From the outside, it might seem like Apple Services has been going crazy with growing paid customers quarter after quarter. And it has been increasing revenue impressively with Services now being the second biggest category behind iPhone. However, a new study reveals Apple may have a lot more room to grow when it comes to getting hardware customers to pick up a paid Apple subscription.
At the end of October, Apple shared an update that it had 900 million paid subscribers with its Services revenue growing 5% YoY to $19.19 billion for its fiscal fourth quarter. To put that in perspective, that’s almost half of the $42.63 billion Apple generated from iPhone, its number one driver of sales. Over the last five years, Apple has been growing Services revenue tremendously.
But a new report from CIRP released today suggests that Apple could have a lot more opportunity to increase Services further. That is if it can convince a greater percentage of iPhone, iPad, and Mac owners to pick up or increase their paid subscriptions.
According to CIRP’s latest data, iCloud subscriptions are the most common for Apple customers with 60% of those surveyed saying they pay for extra storage.
Next is Apple Music with 36% of customers, followed by 28% saying they have both Apple TV and Apple Podcasts.
AppleCare for iPhone and iPad is in the single digits with 4 and 7% respectively. CIRP notes a lot of competition in the extended warranty space plus the challenge that almost 70% of iPhones are sold through a carrier or online.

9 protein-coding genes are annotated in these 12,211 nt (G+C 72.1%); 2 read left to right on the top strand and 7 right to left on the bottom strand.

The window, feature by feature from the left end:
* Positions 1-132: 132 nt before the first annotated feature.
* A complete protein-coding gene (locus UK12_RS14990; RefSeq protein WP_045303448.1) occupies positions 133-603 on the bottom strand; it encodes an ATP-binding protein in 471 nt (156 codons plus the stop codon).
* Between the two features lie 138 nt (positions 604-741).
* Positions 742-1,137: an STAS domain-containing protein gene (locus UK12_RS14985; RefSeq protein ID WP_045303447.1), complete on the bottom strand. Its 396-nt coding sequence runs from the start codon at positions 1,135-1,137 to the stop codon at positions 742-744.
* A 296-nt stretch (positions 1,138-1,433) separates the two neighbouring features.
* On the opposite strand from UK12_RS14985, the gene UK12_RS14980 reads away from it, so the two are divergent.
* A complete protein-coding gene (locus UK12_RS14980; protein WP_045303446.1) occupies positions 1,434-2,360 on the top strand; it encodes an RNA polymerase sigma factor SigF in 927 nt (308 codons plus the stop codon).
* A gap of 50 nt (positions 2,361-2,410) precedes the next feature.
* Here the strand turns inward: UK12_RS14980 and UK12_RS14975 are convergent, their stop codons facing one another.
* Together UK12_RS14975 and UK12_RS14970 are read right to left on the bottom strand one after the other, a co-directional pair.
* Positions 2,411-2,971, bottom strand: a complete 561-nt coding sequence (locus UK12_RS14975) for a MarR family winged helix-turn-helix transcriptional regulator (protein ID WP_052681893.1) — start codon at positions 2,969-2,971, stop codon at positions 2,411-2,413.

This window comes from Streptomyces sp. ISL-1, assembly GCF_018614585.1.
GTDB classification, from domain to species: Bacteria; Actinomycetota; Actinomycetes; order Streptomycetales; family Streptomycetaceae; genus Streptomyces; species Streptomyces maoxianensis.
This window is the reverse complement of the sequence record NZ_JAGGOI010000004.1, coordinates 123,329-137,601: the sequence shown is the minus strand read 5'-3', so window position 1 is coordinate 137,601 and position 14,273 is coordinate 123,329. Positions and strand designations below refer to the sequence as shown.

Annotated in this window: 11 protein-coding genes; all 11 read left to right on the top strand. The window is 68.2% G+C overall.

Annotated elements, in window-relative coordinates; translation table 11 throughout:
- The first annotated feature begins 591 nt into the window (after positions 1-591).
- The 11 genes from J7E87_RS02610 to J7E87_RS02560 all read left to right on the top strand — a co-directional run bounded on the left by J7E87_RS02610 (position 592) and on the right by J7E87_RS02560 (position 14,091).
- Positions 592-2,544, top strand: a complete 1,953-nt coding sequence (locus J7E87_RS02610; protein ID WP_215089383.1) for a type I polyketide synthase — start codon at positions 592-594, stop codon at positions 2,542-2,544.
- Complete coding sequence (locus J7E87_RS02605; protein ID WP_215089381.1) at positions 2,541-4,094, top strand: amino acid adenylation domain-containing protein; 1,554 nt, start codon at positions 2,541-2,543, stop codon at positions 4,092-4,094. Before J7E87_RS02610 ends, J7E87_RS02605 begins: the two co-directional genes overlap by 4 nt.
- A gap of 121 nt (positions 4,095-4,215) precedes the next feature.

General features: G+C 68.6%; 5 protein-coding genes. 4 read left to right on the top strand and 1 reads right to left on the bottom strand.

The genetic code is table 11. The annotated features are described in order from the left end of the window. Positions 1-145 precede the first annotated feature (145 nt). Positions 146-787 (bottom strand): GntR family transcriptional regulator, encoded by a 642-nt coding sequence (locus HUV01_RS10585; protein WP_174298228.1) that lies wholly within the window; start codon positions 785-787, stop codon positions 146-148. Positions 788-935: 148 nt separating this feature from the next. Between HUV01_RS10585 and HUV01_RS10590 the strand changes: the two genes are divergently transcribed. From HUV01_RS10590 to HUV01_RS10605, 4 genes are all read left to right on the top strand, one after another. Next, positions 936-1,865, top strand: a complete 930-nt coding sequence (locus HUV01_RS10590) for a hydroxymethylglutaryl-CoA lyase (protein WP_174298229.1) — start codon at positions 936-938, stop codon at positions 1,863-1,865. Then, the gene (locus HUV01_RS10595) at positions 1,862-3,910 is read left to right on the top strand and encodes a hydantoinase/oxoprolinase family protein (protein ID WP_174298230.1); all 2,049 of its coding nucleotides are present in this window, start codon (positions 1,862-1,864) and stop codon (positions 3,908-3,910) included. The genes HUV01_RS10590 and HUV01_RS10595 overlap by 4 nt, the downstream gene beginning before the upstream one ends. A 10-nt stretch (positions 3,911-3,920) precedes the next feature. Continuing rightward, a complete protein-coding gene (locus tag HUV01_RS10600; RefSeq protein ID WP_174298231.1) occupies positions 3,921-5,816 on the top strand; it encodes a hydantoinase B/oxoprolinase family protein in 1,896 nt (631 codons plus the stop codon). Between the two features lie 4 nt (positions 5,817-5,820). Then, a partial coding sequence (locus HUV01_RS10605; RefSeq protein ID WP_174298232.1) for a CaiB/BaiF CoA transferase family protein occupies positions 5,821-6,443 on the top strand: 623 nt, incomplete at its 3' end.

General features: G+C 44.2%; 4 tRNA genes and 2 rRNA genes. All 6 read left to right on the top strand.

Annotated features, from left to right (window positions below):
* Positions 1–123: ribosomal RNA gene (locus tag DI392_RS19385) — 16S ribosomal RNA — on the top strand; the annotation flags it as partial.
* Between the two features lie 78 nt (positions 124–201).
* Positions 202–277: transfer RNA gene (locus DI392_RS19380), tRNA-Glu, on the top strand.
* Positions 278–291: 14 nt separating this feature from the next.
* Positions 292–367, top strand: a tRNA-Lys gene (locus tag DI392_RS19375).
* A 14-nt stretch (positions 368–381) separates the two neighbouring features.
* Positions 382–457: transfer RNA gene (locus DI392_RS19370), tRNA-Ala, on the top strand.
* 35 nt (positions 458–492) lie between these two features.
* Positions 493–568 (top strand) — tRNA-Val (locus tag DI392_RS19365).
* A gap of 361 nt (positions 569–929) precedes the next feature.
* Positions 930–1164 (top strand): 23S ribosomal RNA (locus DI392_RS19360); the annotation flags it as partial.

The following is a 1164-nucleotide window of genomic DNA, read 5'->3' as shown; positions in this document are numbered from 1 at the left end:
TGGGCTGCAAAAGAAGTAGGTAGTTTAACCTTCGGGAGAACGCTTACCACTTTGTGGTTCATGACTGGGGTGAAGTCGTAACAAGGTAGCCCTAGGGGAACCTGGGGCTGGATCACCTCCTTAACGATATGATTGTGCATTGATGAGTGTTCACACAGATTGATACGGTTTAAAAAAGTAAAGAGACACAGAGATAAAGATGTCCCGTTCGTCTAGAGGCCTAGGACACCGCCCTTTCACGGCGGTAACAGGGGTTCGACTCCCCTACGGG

A couple of things to keep in mind when looking at these results. First, consumers might not always be aware of what they pay for when it comes to Apple Services. For example, people may remember they have the Apple TV app or Apple News app on their iPhone and think they pay for it, but it’s actually just the included free app, not Apple TV+/Apple News+.
Second, CIRP didn’t share what sample it used for the survey, but it’s possible we’re talking about thousands of people out of almost a billion paid subscribers.
28% of Apple customers being paid Apple TV+ subscribers seems high compared to 36% for Apple Music. And we’ve seen previous studies that show an Apple TV+ overall market share of 6% (note, that’s not a direct metric comparison but could be a clue).
In any case, Apple certainly has a lot more opportunity to make its Services more compelling for the owners of 1.8 billion+ active Apple devices. A lot of that may come down to whether it can convince customers to leave competitors like Spotify, Netflix, etc., and switch to its offerings like Apple Music and TV+.
Notably, another challenge is a reorganization of the company’s Services division as its VP Peter Stern is expected to leave his role at the end of January.
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